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Poetry Analysis Project

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Linda Pan

on 26 March 2013

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Transcript of Poetry Analysis Project

By Linda Pan Follower Remembrance Seamus Heaney Irony By Emily Bronte Literary Techniques Poetry Analysis Project By Seamus Heaney Simile Imagery parallel structure Shift
He was born on April 13, 1939 in County Derry, Northern Ireland
He was the eldest of the nine children
His father worked and own a small farm as a cattle herder.
Heaney wrote "The Follower" to retell his childhood experience with his father, and the strong bond they had with each other.
Heaney's poems first came to public attention in the mid-1960s when he was recognized as constructing something of a "Northern School" within Irish writing.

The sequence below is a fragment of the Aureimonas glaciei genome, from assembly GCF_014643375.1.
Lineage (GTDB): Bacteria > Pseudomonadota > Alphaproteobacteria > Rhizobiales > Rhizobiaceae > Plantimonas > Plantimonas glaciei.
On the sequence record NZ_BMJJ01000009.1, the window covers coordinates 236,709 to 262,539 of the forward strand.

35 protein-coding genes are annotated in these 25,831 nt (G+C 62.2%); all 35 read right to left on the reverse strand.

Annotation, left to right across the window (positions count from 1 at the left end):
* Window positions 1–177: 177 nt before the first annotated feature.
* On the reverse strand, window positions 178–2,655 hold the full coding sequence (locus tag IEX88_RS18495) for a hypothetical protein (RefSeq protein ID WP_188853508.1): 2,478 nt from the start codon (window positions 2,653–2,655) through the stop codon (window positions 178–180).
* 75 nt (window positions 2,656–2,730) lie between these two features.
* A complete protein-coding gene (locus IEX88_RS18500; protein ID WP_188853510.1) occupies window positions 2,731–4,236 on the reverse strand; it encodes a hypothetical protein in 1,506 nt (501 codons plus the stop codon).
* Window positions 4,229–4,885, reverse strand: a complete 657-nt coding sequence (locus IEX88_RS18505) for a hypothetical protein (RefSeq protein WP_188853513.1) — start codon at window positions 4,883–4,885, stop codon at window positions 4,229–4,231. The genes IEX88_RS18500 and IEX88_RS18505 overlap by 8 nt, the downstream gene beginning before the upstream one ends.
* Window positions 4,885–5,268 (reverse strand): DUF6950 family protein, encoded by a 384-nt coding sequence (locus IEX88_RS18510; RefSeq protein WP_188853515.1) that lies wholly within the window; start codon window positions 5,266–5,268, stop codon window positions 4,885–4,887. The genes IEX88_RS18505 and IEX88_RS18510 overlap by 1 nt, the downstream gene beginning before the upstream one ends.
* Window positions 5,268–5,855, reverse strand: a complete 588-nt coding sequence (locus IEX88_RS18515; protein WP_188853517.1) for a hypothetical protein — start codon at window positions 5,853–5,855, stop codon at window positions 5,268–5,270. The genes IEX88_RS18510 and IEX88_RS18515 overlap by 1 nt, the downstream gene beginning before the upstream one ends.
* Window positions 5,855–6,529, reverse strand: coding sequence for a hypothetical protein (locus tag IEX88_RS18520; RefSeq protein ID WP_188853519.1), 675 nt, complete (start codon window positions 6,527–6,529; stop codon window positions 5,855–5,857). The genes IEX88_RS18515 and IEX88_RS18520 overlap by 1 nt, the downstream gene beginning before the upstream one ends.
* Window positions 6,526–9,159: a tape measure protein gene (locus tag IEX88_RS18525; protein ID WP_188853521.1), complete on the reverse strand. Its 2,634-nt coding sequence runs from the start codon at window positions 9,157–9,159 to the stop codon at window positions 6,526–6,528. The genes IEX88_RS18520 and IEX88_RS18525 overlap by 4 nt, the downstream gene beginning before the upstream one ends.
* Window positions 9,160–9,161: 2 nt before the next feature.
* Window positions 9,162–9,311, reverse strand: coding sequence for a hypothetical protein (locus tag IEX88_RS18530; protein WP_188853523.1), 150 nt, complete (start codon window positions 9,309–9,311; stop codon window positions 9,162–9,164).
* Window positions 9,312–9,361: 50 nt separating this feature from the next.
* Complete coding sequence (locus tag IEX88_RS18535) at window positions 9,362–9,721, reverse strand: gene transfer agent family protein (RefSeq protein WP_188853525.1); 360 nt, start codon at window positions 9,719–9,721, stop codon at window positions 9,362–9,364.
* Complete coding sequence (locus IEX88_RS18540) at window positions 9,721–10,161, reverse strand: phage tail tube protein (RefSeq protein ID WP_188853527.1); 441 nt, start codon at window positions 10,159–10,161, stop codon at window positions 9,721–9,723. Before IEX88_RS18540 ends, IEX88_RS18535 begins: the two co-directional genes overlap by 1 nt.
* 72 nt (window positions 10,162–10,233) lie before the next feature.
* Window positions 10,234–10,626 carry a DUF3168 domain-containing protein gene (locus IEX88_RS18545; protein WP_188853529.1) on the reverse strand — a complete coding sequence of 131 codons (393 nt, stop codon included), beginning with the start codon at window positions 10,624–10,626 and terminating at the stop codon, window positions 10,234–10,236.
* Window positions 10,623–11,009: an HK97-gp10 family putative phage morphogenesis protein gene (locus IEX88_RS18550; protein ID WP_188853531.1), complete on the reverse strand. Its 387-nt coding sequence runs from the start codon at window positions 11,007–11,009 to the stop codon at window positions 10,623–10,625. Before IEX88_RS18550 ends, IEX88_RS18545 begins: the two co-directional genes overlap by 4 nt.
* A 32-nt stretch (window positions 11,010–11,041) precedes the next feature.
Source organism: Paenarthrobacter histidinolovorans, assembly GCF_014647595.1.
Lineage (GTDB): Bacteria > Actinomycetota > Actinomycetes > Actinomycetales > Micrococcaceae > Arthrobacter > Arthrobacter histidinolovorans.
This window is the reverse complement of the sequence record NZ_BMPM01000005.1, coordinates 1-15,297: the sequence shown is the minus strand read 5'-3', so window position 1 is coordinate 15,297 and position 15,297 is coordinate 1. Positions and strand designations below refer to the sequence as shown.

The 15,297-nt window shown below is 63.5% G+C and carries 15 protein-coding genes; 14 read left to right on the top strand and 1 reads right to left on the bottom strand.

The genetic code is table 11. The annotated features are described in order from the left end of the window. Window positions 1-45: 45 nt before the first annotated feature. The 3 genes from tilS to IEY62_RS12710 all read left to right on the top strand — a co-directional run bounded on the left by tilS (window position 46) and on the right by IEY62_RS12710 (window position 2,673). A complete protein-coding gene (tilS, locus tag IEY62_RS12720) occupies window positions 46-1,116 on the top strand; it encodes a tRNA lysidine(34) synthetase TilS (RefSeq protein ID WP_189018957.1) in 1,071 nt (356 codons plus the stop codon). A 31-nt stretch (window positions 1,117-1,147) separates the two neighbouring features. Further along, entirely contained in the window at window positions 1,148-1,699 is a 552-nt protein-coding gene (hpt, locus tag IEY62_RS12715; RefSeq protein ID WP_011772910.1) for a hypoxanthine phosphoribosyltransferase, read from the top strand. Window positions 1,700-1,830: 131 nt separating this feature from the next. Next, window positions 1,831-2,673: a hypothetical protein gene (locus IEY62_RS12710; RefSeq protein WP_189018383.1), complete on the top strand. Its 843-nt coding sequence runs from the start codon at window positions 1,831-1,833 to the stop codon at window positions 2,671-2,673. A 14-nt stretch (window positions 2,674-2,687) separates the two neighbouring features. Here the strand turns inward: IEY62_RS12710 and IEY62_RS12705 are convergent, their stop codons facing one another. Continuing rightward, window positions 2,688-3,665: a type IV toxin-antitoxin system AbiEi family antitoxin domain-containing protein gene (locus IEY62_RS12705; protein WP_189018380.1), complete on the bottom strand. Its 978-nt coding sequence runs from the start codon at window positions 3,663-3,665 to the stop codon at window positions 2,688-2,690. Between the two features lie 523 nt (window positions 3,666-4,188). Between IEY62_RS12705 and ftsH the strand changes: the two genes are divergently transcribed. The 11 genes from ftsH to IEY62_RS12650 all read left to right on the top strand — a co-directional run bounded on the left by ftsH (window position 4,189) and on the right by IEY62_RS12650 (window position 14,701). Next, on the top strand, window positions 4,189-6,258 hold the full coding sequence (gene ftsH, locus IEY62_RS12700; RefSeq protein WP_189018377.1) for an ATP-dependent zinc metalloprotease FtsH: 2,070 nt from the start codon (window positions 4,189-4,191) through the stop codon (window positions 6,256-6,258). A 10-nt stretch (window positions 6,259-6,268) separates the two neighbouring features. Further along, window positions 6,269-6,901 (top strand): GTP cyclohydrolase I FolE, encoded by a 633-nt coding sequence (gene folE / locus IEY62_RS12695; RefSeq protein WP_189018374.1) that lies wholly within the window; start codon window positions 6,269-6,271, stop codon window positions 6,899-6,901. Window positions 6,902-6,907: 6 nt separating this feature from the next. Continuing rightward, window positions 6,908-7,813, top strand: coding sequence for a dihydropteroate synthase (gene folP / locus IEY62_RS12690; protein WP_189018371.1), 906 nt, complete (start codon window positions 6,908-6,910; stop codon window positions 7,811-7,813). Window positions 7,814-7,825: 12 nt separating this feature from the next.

He won the Nobel Prize in Literature in 1995.
On June 6, 2012, he was awarded the Lifetime Recognition Award from the Griffin Trust For Excellence In Poetry.
He is currently living. Theme Striving for perfection; Admiring one's hard work and dedication; Following in the footsteps of someone you admire; Building a strong, loving relationship. Emily Bronte was born on July 30, 1818 in Thornton, Yorkshire.
She was the fifth child out of the six children.
She is mostly famous for being the author of Wuthering Heights.
In May 1846, she contributed 21 poems in a book of Poems established by her and her sister.
Her pen name was "Ellis Bell."
She was known to be a Romantic poet.
She died on December 19, 1848. Theme: Never forgetting your true love; Moving on from the past. Paraphrase/Thesis: The speaker has been mourning over her dead lover for 15 years. As time passes by, she is beginning to move on, but fears of forgetting him. Thinking about him causes her more grief and emotional suffering and hinders her to move on with her life. She claims that she will never love anyone the same as she has loved him. paradox personification anaphora imagery alliteration "All my life's bliss from thy dear life was given-
All my life's bliss is in the grave with thee"